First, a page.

Unlike other Latin American leftists who have become globetrotting stars, Mexico’s presidential front-runner has little interest in foreign affairs, preferring the intricacies of creating local jobs to international treaties.
Andres Manuel Lopez Obrador says if he wins the election in July he will put dealings with the rest of the world on the backburner while he gets on with his life-long ambition of tackling Mexico’s endemic poverty.
“Lopez Obrador is not a politician who wants to have a continental movement or who aspires to having a foreign policy with a lot of international initiatives,” the candidate’s chief political aide, Manuel Camacho Solis, told Reuters.
Mexico’s status in the world will rise if it can first get its own house in order by cutting the income gap and fighting corruption, Lopez Obrador says.
“I am convinced that if things are working in my country and there is development, political stability with justice and democracy then we will be respected in the world,” he told a rally in the border city of Ciudad Juarez this week.
“Foreign policy will be an extension of domestic policy,” said the leftist, who has headed opinion polls for the last three years and has a lead of around 8 points over his main rivals.
He did not mention any other countries except the United States in what he had billed as a major foreign policy speech.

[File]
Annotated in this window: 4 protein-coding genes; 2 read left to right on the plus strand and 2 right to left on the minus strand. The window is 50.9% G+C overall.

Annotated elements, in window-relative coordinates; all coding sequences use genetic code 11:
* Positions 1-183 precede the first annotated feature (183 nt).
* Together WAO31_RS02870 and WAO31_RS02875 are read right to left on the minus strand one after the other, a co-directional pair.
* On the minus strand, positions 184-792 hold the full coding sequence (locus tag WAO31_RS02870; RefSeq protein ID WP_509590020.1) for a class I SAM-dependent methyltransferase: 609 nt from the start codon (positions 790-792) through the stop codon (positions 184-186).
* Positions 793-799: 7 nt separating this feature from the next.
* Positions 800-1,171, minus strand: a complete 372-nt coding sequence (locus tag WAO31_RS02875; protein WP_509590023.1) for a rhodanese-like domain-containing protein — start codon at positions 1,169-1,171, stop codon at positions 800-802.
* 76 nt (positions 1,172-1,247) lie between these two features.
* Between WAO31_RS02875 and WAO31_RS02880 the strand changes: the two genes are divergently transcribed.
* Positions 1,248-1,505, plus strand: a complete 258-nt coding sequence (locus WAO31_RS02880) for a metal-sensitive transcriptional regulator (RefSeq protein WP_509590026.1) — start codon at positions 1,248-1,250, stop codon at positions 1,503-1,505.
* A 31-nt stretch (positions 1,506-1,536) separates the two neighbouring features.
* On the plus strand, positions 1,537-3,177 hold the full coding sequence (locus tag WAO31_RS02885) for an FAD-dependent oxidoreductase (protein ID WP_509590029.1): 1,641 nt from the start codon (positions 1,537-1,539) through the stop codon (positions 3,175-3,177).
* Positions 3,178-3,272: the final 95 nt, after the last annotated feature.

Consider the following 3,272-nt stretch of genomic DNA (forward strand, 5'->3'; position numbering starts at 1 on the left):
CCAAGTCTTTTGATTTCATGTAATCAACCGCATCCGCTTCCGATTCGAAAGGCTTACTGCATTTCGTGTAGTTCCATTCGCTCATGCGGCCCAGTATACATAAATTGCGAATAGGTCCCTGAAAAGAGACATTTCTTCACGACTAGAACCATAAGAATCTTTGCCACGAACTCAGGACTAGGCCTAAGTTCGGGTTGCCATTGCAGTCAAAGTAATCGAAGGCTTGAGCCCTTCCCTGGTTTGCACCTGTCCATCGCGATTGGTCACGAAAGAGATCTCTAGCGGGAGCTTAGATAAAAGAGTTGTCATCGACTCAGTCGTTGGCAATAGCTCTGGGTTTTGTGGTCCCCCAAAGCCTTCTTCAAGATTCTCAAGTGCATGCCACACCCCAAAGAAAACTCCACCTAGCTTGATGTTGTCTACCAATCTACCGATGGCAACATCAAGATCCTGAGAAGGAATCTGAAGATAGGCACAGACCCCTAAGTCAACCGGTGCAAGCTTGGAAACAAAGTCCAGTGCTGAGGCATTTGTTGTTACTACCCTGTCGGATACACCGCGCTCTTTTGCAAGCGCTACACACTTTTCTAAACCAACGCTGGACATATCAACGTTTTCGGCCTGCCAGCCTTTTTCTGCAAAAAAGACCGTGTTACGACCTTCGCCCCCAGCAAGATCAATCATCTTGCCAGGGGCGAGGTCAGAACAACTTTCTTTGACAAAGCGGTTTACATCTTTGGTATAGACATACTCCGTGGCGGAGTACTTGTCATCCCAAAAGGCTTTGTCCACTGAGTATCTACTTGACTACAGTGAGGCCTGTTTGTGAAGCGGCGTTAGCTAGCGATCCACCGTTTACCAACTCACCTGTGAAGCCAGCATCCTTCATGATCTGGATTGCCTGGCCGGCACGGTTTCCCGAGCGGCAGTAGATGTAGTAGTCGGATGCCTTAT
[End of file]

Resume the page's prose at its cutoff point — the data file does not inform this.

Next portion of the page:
His lack of concern for diplomatic affairs has sparked the untrue rumor among opponents in Mexico City’s posh suburbs that he does not even hold a passport.
Lopez Obrador’s stay-at-home style contrasts with that of Bolivian President Evo Morales, who launched a tour of Europe and China straight after winning elections last year and caught the world media’s eye by wearing the same homely sweater on every stop.
Brazilian President Luiz Inacio Lula da Silva has made the leap from former metalworker to global politics player with relative ease, but Lopez Obrador often looks uncomfortable discussing the world beyond Mexico.
One relationship he cannot afford to neglect is with main trading partner the United States, Camacho Solis said.
Lopez Obrador has deliberately avoided the type of anti-U.S. rhetoric increasingly heard in Latin America, so as to keep his mind on winning the election and trying to drag millions of Mexicans out of poverty, the aide said.
Hope for good relations with U.S.
The candidate said in Ciudad Juarez he wanted to get on well with Washington. The tens of millions of Mexicans living in the United States send home around $20 billion a year to friends and family. The immigrants’ welfare is a key issue in Mexican politics.
“We need to have good relations with the United States. We live on the money our families send from there,” said retired construction worker Juan Ramirez, 67, whose seven children live in five U.S. states
President Vicente Fox is a frequent traveler to regional and world summits and critics complain he has produced little from his globe-trotting.
A Fox plan for an immigration accord with the United States to legalize millions of Mexican undocumented workers has not materialized after five years of trying.
But a U.S. Senate panel last week neared agreement on a proposal that would give some of the 12 million illegal aliens living in the country, most of them Mexicans, an opportunity to earn citizenship.
Fox has allowed Mexico’s relations with the rest of Latin America to chill and Lopez Obrador would eventually mend that, Camacho Solis said.